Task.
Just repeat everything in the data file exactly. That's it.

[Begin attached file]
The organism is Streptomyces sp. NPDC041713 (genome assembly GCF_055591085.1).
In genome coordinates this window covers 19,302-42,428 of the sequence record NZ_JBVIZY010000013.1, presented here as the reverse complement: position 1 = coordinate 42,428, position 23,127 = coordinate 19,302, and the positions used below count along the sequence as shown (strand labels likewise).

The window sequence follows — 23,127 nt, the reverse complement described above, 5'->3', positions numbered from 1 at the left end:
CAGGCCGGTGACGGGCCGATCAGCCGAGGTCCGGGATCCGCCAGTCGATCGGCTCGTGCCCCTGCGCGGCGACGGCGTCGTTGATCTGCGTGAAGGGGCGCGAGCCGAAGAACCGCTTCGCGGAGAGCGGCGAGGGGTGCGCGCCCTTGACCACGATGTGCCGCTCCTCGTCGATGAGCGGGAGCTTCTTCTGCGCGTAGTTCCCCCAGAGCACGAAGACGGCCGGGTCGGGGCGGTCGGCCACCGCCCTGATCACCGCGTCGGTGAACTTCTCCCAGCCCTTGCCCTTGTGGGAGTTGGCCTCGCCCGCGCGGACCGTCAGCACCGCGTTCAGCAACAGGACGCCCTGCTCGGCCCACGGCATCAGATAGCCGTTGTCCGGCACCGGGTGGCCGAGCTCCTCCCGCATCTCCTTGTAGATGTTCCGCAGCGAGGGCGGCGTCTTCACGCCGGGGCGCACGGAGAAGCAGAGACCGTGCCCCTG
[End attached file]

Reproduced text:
The organism is Streptomyces sp. NPDC041713 (genome assembly GCF_055591085.1).
In genome coordinates this window covers 19,302-42,428 of the sequence record NZ_JBVIZY010000013.1, presented here as the reverse complement: position 1 = coordinate 42,428, position 23,127 = coordinate 19,302, and the positions used below count along the sequence as shown (strand labels likewise).

The window sequence follows — 23,127 nt, the reverse complement described above, 5'->3', positions numbered from 1 at the left end:
CAGGCCGGTGACGGGCCGATCAGCCGAGGTCCGGGATCCGCCAGTCGATCGGCTCGTGCCCCTGCGCGGCGACGGCGTCGTTGATCTGCGTGAAGGGGCGCGAGCCGAAGAACCGCTTCGCGGAGAGCGGCGAGGGGTGCGCGCCCTTGACCACGATGTGCCGCTCCTCGTCGATGAGCGGGAGCTTCTTCTGCGCGTAGTTCCCCCAGAGCACGAAGACGGCCGGGTCGGGGCGGTCGGCCACCGCCCTGATCACCGCGTCGGTGAACTTCTCCCAGCCCTTGCCCTTGTGGGAGTTGGCCTCGCCCGCGCGGACCGTCAGCACCGCGTTCAGCAACAGGACGCCCTGCTCGGCCCACGGCATCAGATAGCCGTTGTCCGGCACCGGGTGGCCGAGCTCCTCCCGCATCTCCTTGTAGATGTTCCGCAGCGAGGGCGGCGTCTTCACGCCGGGGCGCACGGAGAAGCAGAGACCGTGCCCCTG